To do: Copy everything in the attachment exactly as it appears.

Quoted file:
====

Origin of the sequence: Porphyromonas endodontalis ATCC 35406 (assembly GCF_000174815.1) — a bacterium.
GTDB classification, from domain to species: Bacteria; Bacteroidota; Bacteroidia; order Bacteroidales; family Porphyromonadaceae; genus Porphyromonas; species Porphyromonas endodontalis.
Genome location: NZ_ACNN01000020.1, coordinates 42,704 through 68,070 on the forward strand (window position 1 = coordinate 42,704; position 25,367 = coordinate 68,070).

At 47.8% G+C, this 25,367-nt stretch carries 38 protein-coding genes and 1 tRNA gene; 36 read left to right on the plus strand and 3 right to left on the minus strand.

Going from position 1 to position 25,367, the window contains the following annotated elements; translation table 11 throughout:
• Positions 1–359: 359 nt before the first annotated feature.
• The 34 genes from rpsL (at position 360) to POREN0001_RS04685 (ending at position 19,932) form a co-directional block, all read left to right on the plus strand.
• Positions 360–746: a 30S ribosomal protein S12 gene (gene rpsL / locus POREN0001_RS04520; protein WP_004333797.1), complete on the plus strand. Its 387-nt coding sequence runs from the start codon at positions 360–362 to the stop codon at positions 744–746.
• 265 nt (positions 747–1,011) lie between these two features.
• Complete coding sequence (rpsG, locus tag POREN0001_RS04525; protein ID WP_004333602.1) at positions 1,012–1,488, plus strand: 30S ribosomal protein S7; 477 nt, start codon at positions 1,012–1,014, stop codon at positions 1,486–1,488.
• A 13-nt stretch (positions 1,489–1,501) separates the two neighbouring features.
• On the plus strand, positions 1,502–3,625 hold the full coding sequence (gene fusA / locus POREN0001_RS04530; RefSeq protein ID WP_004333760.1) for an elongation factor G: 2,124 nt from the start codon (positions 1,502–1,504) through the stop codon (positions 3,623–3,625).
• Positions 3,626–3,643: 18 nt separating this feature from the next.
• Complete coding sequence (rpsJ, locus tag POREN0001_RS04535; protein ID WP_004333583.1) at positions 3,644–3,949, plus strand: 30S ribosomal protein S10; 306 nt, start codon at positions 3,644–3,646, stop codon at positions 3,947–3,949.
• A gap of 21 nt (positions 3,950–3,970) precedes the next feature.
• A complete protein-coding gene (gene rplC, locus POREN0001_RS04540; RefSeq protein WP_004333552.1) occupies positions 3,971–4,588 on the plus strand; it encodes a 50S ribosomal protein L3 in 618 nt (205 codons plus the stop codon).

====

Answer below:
Origin of the sequence: Porphyromonas endodontalis ATCC 35406 (assembly GCF_000174815.1) — a bacterium.
GTDB classification, from domain to species: Bacteria; Bacteroidota; Bacteroidia; order Bacteroidales; family Porphyromonadaceae; genus Porphyromonas; species Porphyromonas endodontalis.
Genome location: NZ_ACNN01000020.1, coordinates 42,704 through 68,070 on the forward strand (window position 1 = coordinate 42,704; position 25,367 = coordinate 68,070).

At 47.8% G+C, this 25,367-nt stretch carries 38 protein-coding genes and 1 tRNA gene; 36 read left to right on the plus strand and 3 right to left on the minus strand.

Going from position 1 to position 25,367, the window contains the following annotated elements; translation table 11 throughout:
• Positions 1–359: 359 nt before the first annotated feature.
• The 34 genes from rpsL (at position 360) to POREN0001_RS04685 (ending at position 19,932) form a co-directional block, all read left to right on the plus strand.
• Positions 360–746: a 30S ribosomal protein S12 gene (gene rpsL / locus POREN0001_RS04520; protein WP_004333797.1), complete on the plus strand. Its 387-nt coding sequence runs from the start codon at positions 360–362 to the stop codon at positions 744–746.
• 265 nt (positions 747–1,011) lie between these two features.
• Complete coding sequence (rpsG, locus tag POREN0001_RS04525; protein ID WP_004333602.1) at positions 1,012–1,488, plus strand: 30S ribosomal protein S7; 477 nt, start codon at positions 1,012–1,014, stop codon at positions 1,486–1,488.
• A 13-nt stretch (positions 1,489–1,501) separates the two neighbouring features.
• On the plus strand, positions 1,502–3,625 hold the full coding sequence (gene fusA / locus POREN0001_RS04530; RefSeq protein ID WP_004333760.1) for an elongation factor G: 2,124 nt from the start codon (positions 1,502–1,504) through the stop codon (positions 3,623–3,625).
• Positions 3,626–3,643: 18 nt separating this feature from the next.
• Complete coding sequence (rpsJ, locus tag POREN0001_RS04535; protein ID WP_004333583.1) at positions 3,644–3,949, plus strand: 30S ribosomal protein S10; 306 nt, start codon at positions 3,644–3,646, stop codon at positions 3,947–3,949.
• A gap of 21 nt (positions 3,950–3,970) precedes the next feature.
• A complete protein-coding gene (gene rplC, locus POREN0001_RS04540; RefSeq protein WP_004333552.1) occupies positions 3,971–4,588 on the plus strand; it encodes a 50S ribosomal protein L3 in 618 nt (205 codons plus the stop codon).